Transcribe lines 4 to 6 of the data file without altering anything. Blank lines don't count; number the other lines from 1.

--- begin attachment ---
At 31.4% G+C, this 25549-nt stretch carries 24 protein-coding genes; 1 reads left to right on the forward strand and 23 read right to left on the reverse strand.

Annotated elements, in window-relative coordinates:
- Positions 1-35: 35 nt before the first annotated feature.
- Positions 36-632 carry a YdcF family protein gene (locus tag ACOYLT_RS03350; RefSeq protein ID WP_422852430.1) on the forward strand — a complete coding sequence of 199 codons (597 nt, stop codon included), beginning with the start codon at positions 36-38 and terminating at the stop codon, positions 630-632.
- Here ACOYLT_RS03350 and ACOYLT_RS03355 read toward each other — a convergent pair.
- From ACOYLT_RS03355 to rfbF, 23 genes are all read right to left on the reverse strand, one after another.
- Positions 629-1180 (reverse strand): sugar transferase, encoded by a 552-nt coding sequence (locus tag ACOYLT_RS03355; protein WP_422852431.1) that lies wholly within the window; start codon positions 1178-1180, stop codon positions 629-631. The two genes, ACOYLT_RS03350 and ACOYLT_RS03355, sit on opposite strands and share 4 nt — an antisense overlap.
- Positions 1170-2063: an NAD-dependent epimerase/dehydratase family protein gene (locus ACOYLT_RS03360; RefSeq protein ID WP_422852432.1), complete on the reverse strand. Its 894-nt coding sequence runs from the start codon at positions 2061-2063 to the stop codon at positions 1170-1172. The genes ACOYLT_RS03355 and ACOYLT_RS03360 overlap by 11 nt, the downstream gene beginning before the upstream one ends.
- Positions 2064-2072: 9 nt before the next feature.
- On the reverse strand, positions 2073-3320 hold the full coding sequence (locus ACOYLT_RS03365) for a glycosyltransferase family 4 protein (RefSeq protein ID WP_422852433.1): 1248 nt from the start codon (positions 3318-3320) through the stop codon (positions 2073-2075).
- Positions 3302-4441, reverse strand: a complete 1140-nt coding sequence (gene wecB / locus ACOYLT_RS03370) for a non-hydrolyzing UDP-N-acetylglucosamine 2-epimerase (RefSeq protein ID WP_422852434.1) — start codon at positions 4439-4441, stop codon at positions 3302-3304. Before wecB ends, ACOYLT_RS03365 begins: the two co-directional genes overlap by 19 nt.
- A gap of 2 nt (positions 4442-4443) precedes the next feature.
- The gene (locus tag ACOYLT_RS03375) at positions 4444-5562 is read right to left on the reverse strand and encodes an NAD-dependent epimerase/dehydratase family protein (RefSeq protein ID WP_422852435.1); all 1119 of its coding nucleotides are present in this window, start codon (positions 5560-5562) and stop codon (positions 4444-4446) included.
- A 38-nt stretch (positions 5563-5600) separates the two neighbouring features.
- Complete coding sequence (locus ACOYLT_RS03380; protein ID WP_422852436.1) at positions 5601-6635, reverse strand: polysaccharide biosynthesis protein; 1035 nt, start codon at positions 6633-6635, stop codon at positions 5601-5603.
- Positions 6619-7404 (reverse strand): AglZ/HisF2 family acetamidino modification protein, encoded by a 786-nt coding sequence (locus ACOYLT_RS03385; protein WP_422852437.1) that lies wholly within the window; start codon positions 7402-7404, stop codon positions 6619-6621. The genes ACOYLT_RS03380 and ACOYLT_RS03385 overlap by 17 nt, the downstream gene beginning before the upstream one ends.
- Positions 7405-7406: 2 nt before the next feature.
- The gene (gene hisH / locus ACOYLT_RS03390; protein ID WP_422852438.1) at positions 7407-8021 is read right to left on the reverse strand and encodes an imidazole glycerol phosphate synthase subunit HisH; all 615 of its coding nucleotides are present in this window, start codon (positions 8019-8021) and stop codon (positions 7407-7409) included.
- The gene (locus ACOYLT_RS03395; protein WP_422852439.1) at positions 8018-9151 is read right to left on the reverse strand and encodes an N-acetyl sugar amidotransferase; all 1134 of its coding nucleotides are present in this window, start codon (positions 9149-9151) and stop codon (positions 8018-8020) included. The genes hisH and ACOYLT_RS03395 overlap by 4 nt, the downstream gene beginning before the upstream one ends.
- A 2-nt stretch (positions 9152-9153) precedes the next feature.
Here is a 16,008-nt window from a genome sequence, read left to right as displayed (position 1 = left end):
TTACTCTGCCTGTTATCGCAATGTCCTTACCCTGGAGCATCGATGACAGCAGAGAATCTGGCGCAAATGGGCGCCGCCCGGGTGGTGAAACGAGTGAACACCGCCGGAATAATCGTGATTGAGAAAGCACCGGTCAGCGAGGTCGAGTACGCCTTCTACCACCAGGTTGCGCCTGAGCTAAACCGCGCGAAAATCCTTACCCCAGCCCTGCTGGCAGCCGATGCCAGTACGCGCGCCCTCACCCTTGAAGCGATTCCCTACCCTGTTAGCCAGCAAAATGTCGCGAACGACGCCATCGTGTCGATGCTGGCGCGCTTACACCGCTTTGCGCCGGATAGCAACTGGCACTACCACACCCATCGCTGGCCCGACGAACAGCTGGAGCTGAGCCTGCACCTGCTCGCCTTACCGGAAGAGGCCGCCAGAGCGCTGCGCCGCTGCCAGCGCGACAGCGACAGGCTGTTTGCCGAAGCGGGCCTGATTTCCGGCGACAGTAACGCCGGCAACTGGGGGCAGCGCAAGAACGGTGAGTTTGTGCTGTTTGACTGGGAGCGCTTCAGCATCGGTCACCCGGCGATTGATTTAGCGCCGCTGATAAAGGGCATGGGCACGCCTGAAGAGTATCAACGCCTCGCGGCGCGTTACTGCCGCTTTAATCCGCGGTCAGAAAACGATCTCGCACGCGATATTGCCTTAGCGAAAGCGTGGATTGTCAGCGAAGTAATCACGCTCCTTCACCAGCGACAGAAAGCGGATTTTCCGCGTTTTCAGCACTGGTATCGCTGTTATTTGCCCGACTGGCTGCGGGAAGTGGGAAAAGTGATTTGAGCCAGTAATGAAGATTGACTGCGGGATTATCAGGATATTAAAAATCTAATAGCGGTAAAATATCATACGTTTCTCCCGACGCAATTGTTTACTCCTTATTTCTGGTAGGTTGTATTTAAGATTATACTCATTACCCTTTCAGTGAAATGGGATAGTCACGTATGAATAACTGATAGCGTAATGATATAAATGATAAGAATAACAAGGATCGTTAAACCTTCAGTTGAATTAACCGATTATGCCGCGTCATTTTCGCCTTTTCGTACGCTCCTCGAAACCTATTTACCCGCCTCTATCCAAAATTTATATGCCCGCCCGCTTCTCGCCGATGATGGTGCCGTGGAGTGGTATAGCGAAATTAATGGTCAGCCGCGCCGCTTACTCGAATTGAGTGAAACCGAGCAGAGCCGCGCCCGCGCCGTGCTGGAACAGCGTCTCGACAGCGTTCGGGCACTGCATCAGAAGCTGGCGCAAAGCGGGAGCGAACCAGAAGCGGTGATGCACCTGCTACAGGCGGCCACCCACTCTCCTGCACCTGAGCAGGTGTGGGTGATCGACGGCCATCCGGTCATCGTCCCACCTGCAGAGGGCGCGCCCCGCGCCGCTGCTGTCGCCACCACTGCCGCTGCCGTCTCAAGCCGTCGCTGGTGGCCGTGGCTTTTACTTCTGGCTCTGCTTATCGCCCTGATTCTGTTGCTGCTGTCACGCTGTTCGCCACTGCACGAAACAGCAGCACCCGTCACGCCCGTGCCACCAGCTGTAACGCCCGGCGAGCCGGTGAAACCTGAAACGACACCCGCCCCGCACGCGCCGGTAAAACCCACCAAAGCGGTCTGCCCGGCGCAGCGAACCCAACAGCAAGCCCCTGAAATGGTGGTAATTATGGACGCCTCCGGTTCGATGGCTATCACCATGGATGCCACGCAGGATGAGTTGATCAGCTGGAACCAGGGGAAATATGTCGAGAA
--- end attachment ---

- Positions 36-632 carry a YdcF family protein gene (locus tag ACOYLT_RS03350; RefSeq protein ID WP_422852430.1) on the forward strand — a complete coding sequence of 199 codons (597 nt, stop codon included), beginning with the start codon at positions 36-38 and terminating at the stop codon, positions 630-632.
- Here ACOYLT_RS03350 and ACOYLT_RS03355 read toward each other — a convergent pair.
- From ACOYLT_RS03355 to rfbF, 23 genes are all read right to left on the reverse strand, one after another.